Saturday, October 10, 2015

Bested!  Is the World's Fine-Wine Community Above & Beyond Morality?

World's Highest Priced Wine:? The Cricova winery collection from Moldova, with the two largest wine cellars in the world ( Milestii Mici is the largest), contains a Jewish desert wine produced in Jerusalem in 1902. According to rumor, $1,000,000 was offered for this wine. Cricova is  known for hiding Jews in wine barrels during the Nazi invasion of the Soviet Union.  Clearly, such value is not just a function of the usual sensory attributes of taste and tannins and arguably, the most expensive may not be the best. Even the best may no longer be the best.


The fine-wine community produces, evaluates, appreciates, and consumes the world's best wines, according to criteria of excellence evolved over evolutionary time. These criteria need radical reframing for the non-evolutionary conditions we confront in 2015. 

Evolution moves slowly, weeding out the less fit and promoting the genes of the more fit. When global conditions change more rapidly than Evolution can keep up with, humans need to use their brains to re-evaluate what's working and what's not.

Morality and ethics deal with values and judgments of behavior: good, bad, indifferent, and everything in-between. Because values vary by individual, group, context, place,  time, and events, judgments of what is good or bad vary accordingly. For any one individual or group, judgments of good or bad may emerge from competing values, profound conflicts of interests, and major compromises. As a rule, if it works, it's good--albeit whether just good enough or really good. Often, alternatives are considered in the assessment of what is good enough and what works may embody difficult compromises.

Quality Reconceptualized  to include Ecology

In the past, wines have been rated by wine experts according to mostly sensory values, such as taste color and body,  fidelity to varietal, uniqueness, tannins, color, body, complexity, etc. Rating by experts  for the world's best wines range from 90 to 100 and are considered the best wines available, regardless of cost. or other considerations.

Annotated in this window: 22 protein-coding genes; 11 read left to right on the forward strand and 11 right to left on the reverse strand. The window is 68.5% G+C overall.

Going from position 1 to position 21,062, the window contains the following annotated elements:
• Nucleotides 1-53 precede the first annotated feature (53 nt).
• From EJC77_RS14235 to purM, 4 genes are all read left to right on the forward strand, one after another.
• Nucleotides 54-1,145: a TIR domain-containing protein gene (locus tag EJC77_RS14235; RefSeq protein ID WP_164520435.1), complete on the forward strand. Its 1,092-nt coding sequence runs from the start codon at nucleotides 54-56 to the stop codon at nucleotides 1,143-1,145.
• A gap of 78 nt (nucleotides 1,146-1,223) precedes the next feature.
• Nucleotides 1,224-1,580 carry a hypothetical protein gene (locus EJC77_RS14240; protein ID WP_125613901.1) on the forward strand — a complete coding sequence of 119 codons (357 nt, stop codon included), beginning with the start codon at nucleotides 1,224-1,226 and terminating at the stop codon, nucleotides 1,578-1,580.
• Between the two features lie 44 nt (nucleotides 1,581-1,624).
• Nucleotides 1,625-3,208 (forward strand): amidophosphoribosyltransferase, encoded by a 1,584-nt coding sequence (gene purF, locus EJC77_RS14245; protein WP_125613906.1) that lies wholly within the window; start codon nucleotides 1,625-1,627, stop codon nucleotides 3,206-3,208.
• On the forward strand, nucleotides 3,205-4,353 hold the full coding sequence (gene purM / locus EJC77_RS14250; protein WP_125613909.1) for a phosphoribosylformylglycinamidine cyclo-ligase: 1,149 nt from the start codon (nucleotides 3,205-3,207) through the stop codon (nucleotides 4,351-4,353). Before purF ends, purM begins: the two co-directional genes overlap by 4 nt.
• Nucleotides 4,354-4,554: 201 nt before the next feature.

As a rule, fine wines are chosen by individual consumers according to the historical quality of the winery's wines (e.g., on their waitlist,  tastings events, or online newsletters); from reports by their preferred raters; often from local distributors, and more randomly from various critiques from raters and consumers to be found on the Internet. Price is a factor for most but frequently, not the deciding factor in final choices. Environmental profiles have tended to have negative price value.

A few fine-wine producers report on their environmental management practices but in general, the better the wine, the less likely there is for here to be substantial information using metrics-based data for the winery's environmental practices. Noblesse Oblige is an ethic that still belongs to those who produce and enjoy the best: with privilege comes responsibility. Unlike the stewardship of medieval times, when the obligation was to take care of one's land and inhabitants, the obligation of producers today is to help consumers world-wide develop life-cycle thinking. You can share the fish you catch or you can teach others how to fish.

Stewardship is the concept and Best Management  refers to the set of practices promoted in this website. Stewardship shared by producers and consumers is our framework.While not everyone can be classified as a producer, no one is exempt from consuming. The logical conclusion is that the most important category of individuals for preserving vibrant ecosystems is not the producer, historically the one most responsible, but that of consumers.  What we choose to buy and consume drives the world's economies and future.

Test Case

 Our  test case is this:
Given a choice between two Cabernet Sauvignons (or any other) rated between 90 and 100 by the world's best raters, how can a consumer who would like to assume stewardship responsibility for the environment know which winery produces wines using methods most likely to promote vibrant ecosystems into the imaginable future? Our underlying assumption in that if everything else is equal, most consumers will choose wine produced according to those ecological practices considered by scientists to do no harm to the environment and in the ideal situation, from a winery actively engaged in conservation, restoration, water capture and recycling, low or no chemical inputs, biodiversity and community engagement and education.

In the next posts the websites of wineries producing wines rated from 90-100 by Wine Spectator and Robert Parker are examined for their published information about environmental management goals,  practices, progress, and challenges.Because our focus is the fine-wine community, and because resources allow this population to choose wines from everywhere at a huge range of prices, we look at environmental profiles  from wineries world-wide with the overarching filter of having produced a wine rated 90 to 100.